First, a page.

- NPC during cutscenes sometimes appear to be clipping on themselves, with weird moving patterns forming on their faces.
- The shadow engine gets very confused at times, creating weird outlines on the ground that don’t actually relate to the terrain around you.
- Interrupting a bit of dialog will sometimes make an NPC walk out of frame, even walking through a solid wall.
- Quest dialog scenes are supposed to be isolated, but every so often another player will just show up, walking between the camera and the characters.
- Every time you board your ship, there is a cutscene if you taking off. Every time you exit your ship, there is a cutscene of you landing… Why can’t I use my ship in the hanger?
Then there’s the game’s color palette and Character Silhouettes, or lack there-of.
Like many modern 3D games, SWTOR’s lighting engine results in environments that have very uniform color palettes. Everything is a shade of some hue, resulting in views where objects kind of bleed together. This makes spotting NPCs extremely difficult in dark areas, especially for someone like myself with a mild case of color blindness. If the minimap didn’t tell me they were there I would walk right past vendors. Note that this is improved significantly by turning on NPC Nameplates, giving you bold primary colored floating names to identify the presence of an NPC.
For all the crap people give to WoW’s graphics, their color scheme gives NPCs an unmistakable contrast that is visible from a long way off. In general, WoW is far more colorful than SWTOR.
All players are bipedal humanoids of equal size and shape, the only difference between races is the shape of the head and/or skin color. There is slight variation between armor types (light, medium, heavy), but from a distance they are indistinguishable. This all results in a system where your only means of determining a players race and class is to mouse over them. This is further exacerbated by the player ability to choose body type, varying from short and skinny to tall and chunky. With the dozens of alien races in the StarWars universe, wtf are players limited to humanoids of all the same shape? (Trick question, it’s because they’re easier to code for).
Of course, it doesn’t really matter what race someone is because Racial Perks seem to be limited to little bits of social flair, silly actions that have no impact on battle. There is no reason to pick one race over the other besides aesthetics.
I guess that was important because Character Customization feels only as good as WoW, not better. The addition of body type is nice, faces are very diverse, and there are probably double the number of hair choices, but some of the ornamental choices feel woefully lax in options. I should note that my wife hates me for this opinion and strongly disagrees. She thinks the character customization is awesome, and spends hours deciding on the look of a new character.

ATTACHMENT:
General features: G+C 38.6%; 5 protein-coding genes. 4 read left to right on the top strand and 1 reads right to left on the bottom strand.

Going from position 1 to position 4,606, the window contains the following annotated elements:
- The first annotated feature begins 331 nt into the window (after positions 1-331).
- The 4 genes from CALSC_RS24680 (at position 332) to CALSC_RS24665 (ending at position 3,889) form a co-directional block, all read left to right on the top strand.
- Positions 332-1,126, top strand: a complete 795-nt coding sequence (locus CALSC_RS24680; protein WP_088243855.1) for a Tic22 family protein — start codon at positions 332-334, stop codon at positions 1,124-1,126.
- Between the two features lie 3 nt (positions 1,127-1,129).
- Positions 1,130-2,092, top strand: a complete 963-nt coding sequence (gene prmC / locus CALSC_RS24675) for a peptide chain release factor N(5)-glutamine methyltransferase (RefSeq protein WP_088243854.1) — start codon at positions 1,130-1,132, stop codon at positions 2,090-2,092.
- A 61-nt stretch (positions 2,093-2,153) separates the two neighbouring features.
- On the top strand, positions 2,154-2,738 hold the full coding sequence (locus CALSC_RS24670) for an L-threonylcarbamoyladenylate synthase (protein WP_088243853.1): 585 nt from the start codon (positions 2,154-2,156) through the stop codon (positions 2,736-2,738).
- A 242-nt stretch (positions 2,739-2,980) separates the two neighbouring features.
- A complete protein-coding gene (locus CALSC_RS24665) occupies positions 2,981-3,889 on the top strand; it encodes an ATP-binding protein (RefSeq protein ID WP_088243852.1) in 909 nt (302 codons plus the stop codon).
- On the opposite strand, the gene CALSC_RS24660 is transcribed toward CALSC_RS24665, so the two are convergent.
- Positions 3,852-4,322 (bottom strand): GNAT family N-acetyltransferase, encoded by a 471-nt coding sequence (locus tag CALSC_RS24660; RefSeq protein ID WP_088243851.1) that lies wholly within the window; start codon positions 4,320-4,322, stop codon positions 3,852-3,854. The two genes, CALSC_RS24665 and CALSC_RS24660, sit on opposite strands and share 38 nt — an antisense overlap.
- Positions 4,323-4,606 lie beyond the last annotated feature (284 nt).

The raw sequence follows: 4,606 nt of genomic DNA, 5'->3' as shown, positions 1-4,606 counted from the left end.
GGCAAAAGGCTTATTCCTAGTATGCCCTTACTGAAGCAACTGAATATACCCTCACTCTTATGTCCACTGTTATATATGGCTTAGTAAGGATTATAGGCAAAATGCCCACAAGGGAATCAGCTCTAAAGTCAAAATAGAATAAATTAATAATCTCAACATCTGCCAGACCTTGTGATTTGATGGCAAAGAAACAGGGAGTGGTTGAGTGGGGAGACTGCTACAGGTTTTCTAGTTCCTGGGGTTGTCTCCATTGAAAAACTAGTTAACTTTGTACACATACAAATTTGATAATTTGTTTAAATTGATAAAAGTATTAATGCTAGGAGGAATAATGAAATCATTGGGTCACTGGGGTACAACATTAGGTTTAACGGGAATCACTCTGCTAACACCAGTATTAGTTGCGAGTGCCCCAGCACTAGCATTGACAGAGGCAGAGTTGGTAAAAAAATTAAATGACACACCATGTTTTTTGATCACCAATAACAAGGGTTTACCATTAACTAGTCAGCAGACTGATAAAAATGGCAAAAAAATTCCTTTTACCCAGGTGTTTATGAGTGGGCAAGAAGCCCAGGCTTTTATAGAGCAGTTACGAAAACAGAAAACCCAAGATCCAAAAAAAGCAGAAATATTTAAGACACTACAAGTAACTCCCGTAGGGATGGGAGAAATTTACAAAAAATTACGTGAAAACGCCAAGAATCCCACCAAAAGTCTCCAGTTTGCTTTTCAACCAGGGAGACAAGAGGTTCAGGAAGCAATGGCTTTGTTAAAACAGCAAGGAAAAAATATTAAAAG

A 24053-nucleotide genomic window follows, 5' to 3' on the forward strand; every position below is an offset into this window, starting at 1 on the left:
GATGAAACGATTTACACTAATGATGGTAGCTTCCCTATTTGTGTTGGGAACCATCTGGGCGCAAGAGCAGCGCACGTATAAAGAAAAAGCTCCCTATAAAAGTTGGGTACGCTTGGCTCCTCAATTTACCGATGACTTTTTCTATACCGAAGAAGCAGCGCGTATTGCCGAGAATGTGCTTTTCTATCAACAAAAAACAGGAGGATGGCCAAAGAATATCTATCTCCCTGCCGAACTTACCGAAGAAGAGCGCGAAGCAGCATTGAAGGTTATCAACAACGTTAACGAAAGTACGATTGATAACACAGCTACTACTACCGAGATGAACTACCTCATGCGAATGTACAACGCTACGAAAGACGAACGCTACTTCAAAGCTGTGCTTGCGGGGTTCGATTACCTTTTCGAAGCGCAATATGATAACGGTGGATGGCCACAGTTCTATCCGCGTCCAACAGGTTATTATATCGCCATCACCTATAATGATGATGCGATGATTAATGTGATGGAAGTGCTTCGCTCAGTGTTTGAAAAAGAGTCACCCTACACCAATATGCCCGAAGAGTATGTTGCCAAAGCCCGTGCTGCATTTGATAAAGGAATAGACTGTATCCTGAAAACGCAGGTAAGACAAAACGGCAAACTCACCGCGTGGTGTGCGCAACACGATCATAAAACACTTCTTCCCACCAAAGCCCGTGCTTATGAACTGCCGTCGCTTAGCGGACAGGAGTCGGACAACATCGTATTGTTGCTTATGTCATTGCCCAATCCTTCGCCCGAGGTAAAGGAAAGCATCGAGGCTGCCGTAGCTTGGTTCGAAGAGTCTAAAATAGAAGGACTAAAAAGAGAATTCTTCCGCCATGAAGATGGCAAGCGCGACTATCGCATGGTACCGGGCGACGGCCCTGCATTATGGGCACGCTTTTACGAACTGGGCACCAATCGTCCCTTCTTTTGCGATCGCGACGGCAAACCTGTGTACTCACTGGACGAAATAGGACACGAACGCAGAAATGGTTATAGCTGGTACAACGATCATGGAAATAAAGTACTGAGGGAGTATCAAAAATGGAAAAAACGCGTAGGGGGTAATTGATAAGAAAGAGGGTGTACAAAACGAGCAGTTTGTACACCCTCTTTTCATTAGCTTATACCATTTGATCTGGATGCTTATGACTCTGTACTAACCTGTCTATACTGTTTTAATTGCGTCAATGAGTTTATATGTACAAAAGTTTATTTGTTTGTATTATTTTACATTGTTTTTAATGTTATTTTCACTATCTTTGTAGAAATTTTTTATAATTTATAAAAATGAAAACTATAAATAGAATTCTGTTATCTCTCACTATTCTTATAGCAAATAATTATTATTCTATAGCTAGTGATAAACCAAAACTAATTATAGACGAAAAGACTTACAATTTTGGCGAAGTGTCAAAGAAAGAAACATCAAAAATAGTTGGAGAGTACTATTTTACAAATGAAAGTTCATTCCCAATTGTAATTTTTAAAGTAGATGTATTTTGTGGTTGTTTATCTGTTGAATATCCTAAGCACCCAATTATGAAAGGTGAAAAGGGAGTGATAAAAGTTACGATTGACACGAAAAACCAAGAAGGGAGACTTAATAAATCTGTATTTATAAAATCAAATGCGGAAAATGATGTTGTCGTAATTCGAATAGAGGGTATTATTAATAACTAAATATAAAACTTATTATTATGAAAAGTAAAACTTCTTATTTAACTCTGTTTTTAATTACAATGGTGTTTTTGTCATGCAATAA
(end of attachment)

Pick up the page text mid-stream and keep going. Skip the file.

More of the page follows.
Lootable Objects. Where corpse looting is massively improved over WoW, quest object looting is a step backwards. The only indication that an object is a quest item is a slight blue tint that becomes more obvious when you mouse over it. If the object is small, good luck finding it. There’s been several quest items that I only knew they were there because the map pointed them out for me.
The Inventory window isn’t very user friendly. I have to mouse over items to tell what they are and the item icons are not very informative. It’s nice that you can buy more inventory space right there in the window, but it’s surprisingly expensive (5000 credits for the first 10 rows, 20k for the next 10). I’ve also been unable to figure out how to split a stack of items, none of the usual key combinations work. Oh, and here’s a question, if my companion can figure out what items in my inventory are gray, why can’t vendors? Where is my “sell all junk” button on the vendor window?
Part of these gripes may be because I really miss my ArkInventory addon from WoW, which grouped items by type. I haven’t used WoW’s default bag UI in 4 years.
UI windows don’t always open in the same place, and you can only have two open at a time. If I’m at a vendor and have my inventory open, opening the character panel closes both. Those three windows should be usable at the same time. There’s also no control for adjusting the overall scale of the UI, so toolbar buttons that could only take up 32 pixels on my screen actually take up 64.
Settings are specific to every single character. For some settings (like action bars) this is nice, but for most it’s a pain. Social settings have to be reset every time (including turning off profanity filter), keybindings have to be reset every time (SWTOR defaults to WoW’s keyboard turning setup, and the extra action bars are unbound by default). Thankfully video settings are remember across characters.
Classes. Initially the game has 8 classes, technically there 16 as each class has two “Advanced” Classes, a specialization that you choose at level 10. However, while both faction’s classes are unique to that faction, each class has a matching equivalent on the other faction (Sith Warrior = Jedi Knight, Imperial Agent = Smuggler, etc), meaning that really there are only 4 classes and 8 advanced classes in the game. Each class has uniquely named spells, but they do exactly the same thing as their matching class’s spells in the other faction. It feels like a half-assed attempt at creating diversity between the two factions.